Lawrence: Hi. Men take advantage of you by telling you they like you (and you like the attention), and later you find out that they just wanted a physical relationship. The best way to learn your lesson is to have PATIENCE in finding the right person. Why get involved and then keep breaking up. Just have friends for a while and not intimate partners until you know someone wants to be with you for you and not your body.

He has a point! We must have friendship first before diving into a deep connection. But I really really like this guy, you know. He is a gem. Not everybody is spiritually connected, or thinking about their life purpose, or understanding things more deeply – so I am still on the fence whether he would play with my feelings or not. I should know anyway, eventually, since he is a blunt person. Because I am still in school, and we are continents away, he told me to be patient. And he also told me that we wouldn’t know if we are really for each other yet since it’s still very early. And I was a bit ashamed that a man told me not to rush because women usually control the pacing of relationships lol. At least he already knows that things between us might just be transitory. I actually think it’s a sign of maturity, not of being an asshole.

Anyway, I’ve had my worries again during the New Year because I didn’t get the attention that I wanted. I e-mailed my psychic again so I could have answers. I have Uranus in the 5th house, so I am actually the type of person that wants to get out of something bad as fast as I got involved in it. I did it with some of my ex-boyfriends who definitely did not deserve my love. After two days, my psychic friend responded and of course, I did not like what I have read:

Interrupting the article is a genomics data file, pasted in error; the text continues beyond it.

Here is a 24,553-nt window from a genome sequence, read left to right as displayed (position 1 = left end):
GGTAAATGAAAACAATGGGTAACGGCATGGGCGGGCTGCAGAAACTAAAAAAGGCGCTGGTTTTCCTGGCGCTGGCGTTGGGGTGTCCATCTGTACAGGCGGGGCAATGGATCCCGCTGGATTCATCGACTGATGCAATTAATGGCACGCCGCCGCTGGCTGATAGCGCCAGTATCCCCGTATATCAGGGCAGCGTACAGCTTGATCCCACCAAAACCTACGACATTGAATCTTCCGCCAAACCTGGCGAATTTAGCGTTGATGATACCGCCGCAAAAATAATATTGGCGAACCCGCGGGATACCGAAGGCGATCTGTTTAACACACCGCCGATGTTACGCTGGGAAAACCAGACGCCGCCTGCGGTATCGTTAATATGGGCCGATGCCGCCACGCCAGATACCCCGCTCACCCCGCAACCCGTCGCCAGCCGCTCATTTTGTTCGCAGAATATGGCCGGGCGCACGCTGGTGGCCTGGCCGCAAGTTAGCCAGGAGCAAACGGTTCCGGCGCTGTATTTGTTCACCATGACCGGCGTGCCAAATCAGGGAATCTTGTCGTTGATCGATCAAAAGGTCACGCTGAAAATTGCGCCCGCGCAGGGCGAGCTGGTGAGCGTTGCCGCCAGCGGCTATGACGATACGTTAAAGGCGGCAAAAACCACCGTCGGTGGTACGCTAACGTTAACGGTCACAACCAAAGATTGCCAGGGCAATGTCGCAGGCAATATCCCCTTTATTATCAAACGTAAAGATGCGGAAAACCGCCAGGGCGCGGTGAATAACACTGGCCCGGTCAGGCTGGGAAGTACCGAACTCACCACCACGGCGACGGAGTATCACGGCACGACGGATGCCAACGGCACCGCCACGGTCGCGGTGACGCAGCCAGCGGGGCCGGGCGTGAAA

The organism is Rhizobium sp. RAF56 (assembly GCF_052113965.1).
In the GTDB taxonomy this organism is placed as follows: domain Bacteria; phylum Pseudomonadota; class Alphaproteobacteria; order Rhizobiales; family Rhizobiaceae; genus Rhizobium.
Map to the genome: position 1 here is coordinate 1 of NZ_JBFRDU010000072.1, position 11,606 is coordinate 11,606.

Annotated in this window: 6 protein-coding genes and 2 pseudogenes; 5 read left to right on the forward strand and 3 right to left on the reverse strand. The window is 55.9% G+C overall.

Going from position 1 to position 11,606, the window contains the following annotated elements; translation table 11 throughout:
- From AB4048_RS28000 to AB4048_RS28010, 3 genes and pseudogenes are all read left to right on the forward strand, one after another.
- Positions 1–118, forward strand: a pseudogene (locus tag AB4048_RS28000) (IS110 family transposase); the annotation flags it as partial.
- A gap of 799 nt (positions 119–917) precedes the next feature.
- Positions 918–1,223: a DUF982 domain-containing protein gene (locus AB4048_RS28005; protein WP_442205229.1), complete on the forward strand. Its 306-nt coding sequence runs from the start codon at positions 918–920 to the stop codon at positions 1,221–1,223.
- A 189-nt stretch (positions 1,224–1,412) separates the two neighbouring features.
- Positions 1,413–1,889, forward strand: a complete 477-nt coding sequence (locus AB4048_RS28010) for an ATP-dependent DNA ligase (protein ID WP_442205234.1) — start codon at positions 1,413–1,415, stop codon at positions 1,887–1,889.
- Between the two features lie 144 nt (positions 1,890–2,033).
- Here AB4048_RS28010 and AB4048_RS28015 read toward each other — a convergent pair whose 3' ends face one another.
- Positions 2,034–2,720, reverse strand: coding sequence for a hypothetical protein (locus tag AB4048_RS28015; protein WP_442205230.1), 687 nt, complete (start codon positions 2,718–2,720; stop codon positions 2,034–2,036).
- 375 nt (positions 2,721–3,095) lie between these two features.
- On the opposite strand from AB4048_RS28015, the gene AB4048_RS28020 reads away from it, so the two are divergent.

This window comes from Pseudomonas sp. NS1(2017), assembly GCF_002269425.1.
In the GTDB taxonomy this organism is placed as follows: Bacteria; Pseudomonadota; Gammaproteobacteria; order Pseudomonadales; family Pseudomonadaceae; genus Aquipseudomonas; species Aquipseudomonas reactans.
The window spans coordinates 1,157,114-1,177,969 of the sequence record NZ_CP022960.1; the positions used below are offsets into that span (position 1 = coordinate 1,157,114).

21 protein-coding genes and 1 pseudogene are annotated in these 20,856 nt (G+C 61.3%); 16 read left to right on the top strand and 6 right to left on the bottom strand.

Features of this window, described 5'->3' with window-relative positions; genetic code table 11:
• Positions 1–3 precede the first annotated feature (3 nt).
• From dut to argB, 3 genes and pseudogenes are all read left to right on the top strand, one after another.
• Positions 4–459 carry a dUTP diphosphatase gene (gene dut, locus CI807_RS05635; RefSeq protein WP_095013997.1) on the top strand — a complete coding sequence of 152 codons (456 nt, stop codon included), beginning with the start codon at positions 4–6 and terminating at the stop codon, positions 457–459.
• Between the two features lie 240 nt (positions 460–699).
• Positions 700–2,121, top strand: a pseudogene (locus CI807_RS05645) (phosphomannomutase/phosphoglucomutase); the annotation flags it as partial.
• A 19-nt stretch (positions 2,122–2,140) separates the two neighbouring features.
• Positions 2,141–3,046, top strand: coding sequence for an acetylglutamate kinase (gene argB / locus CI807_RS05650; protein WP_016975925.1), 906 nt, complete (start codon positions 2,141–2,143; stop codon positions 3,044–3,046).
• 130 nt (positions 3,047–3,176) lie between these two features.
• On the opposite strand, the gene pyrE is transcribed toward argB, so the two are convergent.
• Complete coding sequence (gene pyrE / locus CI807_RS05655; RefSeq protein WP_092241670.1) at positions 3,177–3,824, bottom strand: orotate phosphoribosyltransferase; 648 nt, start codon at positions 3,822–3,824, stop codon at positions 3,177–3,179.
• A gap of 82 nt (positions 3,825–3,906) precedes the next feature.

Me: Hi Lawrence, happy New Year! I am so excited to ask my next question. I have attached my picture and the picture of the man in question. My question is, do I have a future with this man? Because I want to end things right now if it doesn’t have a future. Thanks in advance!:)
Lawrence: Hi Anthea happy New Year, I checked him out. No future at all. I see him with other women, not a commitment type of guy. I wouldn’t pursue him, but it’s up to you of course ‘cause I can be wrong. See you again with another dream soon:) Best x

I got confused when he contradicted himself by saying that it was up to me because he could be wrong. Had he only said what he found out with conviction, I would have made up my mind right now. I didn’t like it when he said that he sees him with other women. I am very jealous when it comes to relationships, and it would be a very big problem if he doesn’t like jealous types while enjoying infidelity. However I really like him, in fact I think I can love him forever if there is no betrayal involved. At least now I know that the right answer to this question is to not care whether he can commit to me or not, because it is more important for me to focus on my studies and be someone someday, and be financially and physically independent from my family.